From 2012 to 2013 I managed to increase my annual salary from $35,000 to $130,000 by changing jobs and negotiating major salary increases. It took months of job hunting after gaining years of experience, but I gained nearly a hundred thousand dollars in just a few conversations. One reason for the large jump in pay is that I was being paid well below my worth prior to 2013. Nonetheless, without negotiating, I could have easily been stuck under six figures for much longer.
Hopefully this post inspires anyone who thinks they are stuck in a low paying job. This post isn't for the Stanford graduate or someone with a ton of connections. I didn’t study Cracking the Coding Interview to land a job at Google or Facebook. None of my salary has ever come in the form of RSUs. So this post isn’t for the kind of person looking for tips on how to get that $500K FAANG payday. This is for the software developer who dropped out or never went to college, living in Omaha, or San Diego, or wherever else outside of Silicon Valley, working for a company that no one has heard of, but wants to finally get paid what they are worth.
In 2008 I dropped out of college and moved from Sacramento, California to Austin, Texas. I found a summer job at a small design agency. They paid me $35,000 per year to build custom WordPress sites for other small businesses. I was getting paid to do what I did for fun, so I didn’t see the point of finishing my degree.
At the same time as I was learning new programming skills, I was learning about money management from Ramit Sethi. I dabbled with doing small freelance projects on the side, which in addition to improving my resume and network, gave me real world experience negotiating compensation. After a few years, I started becoming aware of the demand for software developers and how I could probably be making a lot more money elsewhere. Between 2010 and 2012 I did enough interviews with other companies to boost my confidence enough to start asking for a raise. In 2012 I was given a 28% raise! It felt great at the time, but I quickly learned that I was still being underpaid.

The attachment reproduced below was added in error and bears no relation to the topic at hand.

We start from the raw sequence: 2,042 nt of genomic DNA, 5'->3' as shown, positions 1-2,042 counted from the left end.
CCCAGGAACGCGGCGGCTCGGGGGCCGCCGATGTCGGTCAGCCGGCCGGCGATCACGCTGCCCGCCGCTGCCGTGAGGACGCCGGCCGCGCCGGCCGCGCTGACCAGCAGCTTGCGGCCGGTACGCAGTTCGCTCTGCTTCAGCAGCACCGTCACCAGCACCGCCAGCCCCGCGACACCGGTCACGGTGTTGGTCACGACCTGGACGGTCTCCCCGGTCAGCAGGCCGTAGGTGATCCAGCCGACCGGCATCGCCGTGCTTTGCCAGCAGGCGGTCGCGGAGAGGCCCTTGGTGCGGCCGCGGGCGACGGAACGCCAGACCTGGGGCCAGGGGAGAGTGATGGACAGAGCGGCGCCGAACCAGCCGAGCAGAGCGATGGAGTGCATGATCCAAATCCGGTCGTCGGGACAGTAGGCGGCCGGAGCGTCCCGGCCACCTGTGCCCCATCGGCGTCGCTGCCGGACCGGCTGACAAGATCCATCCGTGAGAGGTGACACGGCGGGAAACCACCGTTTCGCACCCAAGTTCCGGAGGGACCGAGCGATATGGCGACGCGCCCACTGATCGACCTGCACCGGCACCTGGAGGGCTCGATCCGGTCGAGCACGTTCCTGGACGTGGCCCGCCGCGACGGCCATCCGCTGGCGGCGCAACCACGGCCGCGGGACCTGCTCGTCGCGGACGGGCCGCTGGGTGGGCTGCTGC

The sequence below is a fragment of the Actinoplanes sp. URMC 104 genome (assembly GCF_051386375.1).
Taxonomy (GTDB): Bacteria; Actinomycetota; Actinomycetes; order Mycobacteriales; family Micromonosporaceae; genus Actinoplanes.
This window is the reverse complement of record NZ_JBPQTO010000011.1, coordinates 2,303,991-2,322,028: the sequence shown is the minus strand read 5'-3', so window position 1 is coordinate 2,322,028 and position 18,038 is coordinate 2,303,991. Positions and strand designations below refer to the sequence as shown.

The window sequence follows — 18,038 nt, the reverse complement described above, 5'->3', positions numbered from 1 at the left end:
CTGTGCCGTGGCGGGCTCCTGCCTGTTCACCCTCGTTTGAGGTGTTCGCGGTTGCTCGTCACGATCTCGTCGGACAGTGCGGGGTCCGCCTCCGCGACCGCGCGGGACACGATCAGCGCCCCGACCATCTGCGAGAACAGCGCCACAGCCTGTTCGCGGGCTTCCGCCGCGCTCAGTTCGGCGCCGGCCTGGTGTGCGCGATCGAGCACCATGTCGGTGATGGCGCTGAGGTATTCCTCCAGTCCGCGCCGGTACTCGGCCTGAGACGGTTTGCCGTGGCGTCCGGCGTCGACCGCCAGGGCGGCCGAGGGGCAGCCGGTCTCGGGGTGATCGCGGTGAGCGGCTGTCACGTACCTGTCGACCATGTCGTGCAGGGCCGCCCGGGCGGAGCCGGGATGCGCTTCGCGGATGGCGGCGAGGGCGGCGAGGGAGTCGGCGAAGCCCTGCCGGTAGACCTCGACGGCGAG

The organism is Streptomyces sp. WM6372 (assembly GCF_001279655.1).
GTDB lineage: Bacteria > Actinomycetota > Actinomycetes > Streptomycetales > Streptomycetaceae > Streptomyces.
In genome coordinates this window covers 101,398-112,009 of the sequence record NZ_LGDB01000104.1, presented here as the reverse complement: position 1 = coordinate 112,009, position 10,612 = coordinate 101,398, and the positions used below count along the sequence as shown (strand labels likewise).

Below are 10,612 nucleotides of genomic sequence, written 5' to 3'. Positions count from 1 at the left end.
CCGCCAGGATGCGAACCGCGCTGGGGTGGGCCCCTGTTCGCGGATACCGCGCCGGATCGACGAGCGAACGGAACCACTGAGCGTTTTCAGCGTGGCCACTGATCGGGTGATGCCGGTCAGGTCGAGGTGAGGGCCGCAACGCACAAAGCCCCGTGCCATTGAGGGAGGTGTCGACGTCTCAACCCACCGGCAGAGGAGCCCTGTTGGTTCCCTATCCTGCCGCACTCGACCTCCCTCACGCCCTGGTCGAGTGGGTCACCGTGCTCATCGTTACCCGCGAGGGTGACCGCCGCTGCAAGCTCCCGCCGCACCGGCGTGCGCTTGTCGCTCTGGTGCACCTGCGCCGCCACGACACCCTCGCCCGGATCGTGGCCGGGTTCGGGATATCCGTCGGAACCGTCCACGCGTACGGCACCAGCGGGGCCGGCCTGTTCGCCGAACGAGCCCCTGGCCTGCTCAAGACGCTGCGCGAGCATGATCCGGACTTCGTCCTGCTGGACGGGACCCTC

Shortly after that I landed an offer for 77% higher than my recently raised salary. How did that happen? Well at the same time as my raise, I received an offer for a job at $60K. Between that and my recent raise, I had a pretty good idea of what I was worth. When I started talking to the recruiter for my next position, I used the anchoring effect to set a relatively high bar for salary. I basically asked for double what I was currently making, without telling the recruiter that.
In the actual interview, I leveraged the the briefcase technique to make a good impression. In the end, they offered just $10K under my initial anchor. I’ve since learned that you should negotiate past the initial offer as well, but I was so happy to be making $35K more per year that I didn’t want to rock the boat. But the lesson in anchoring was cemented in my mind.
I think I felt a bit burned by how long I had stayed at my first job, accepting mediocre raises when I could have jumped ship. I had multiple opportunities to leave, but was convinced by the owner to stay onboard. They couldn’t afford to pay software developer salaries, but they were good people and I had so much fun working there. But the rush of nearly doubling my salary set me up on a chase to repeat the growth as soon as possible. Within a year I was looking for my next job.
With a better resume and lots of interview experience, I started to feel confident about my ability to get an even bigger payday. After many interviews, the company I ended up getting an offer from was on its way to being public. They had an IPO a couple years after I left. So they had money to burn and were willing to pay salaries competitive with the bigger tech companies in Austin, at the time. Instead of anchoring myself, I refused to give them my current salary. I asked the recruiter to give me their expected range for the position. After some back and forth they eventually gave in and gave me their number.
There are certainly times when it can be helpful to anchor the negotiation by naming a number first, but those situations are pretty rare. Most of the time, its better to let them give a number first. Ultimately, this allows you to negotiate up from that number, as opposed to down (or up just a bit) from your number. Can you imagine what my offer would have been had I gave them my current salary? Maybe they would have still offered as much, but it’s likely they would have started at my salary plus ten percent and I would have had to do a lot of work to get that number up.
Instead of just my salary + 10%, in mid 2013, I was given an offer 62% higher than my (already higher) salary. It was 3.8x more than my salary had been just a year and two months prior! I had quadrupled my salary in well under two years.
Since then, I haven’t achieved anywhere near that level of growth. In reality, I probably spent the first four years of my career being underpaid and it wasn’t until my third job that I finally got up to a healthy baseline. Or maybe I’m deluding myself and I’m still underpaid! Either way, I’m pretty happy in my current position, for more than just financial reasons, so I’m not in the same rush I used to be to chase that major salary growth.
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